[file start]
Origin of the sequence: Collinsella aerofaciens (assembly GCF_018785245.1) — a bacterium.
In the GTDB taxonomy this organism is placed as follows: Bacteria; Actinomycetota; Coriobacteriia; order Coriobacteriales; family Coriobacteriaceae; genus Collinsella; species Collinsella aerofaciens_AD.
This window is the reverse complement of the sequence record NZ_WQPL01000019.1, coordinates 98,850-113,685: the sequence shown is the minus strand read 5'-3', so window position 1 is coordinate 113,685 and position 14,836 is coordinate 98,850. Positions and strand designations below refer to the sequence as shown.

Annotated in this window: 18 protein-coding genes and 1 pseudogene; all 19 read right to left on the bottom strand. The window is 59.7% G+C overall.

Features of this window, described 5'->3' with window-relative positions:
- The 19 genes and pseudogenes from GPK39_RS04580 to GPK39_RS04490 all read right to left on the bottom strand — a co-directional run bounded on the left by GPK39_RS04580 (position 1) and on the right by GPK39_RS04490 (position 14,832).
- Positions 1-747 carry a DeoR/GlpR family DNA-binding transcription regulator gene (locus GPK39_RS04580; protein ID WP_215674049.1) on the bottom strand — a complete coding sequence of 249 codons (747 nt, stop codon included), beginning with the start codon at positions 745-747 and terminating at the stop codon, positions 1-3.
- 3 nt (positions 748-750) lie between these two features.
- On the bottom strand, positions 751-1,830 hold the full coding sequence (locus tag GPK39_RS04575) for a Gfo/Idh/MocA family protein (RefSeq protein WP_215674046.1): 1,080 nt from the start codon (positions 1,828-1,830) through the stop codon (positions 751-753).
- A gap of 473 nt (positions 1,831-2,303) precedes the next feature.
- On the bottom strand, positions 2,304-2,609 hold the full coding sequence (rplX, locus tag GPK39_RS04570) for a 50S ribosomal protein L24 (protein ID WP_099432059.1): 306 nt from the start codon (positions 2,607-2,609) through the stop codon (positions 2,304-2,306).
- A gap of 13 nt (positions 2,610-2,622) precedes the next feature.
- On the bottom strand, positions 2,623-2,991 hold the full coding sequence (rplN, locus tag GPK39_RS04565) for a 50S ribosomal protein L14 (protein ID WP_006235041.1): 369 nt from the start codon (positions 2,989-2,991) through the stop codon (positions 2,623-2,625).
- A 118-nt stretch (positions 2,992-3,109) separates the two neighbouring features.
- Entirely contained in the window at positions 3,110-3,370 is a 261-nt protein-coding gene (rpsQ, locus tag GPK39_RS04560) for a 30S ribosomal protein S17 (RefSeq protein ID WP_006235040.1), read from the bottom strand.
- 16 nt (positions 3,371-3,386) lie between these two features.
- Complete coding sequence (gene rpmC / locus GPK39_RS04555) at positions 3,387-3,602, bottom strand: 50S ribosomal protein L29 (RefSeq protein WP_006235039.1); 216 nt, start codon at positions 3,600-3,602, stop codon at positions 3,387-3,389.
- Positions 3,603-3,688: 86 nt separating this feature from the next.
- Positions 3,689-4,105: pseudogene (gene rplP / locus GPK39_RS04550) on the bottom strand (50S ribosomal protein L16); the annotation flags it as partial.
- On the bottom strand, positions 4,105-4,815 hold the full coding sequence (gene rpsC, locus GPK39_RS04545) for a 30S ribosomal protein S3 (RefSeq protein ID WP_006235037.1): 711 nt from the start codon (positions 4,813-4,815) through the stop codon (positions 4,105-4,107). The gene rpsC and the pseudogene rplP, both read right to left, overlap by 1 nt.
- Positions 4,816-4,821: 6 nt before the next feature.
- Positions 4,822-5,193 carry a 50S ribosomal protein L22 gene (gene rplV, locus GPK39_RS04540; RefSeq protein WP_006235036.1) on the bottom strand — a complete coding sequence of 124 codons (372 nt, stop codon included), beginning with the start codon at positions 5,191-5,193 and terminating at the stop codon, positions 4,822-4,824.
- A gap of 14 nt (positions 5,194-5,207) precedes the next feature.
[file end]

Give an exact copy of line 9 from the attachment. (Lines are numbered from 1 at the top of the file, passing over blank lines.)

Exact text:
- On the bottom strand, positions 751-1,830 hold the full coding sequence (locus tag GPK39_RS04575) for a Gfo/Idh/MocA family protein (RefSeq protein WP_215674046.1): 1,080 nt from the start codon (positions 1,828-1,830) through the stop codon (positions 751-753).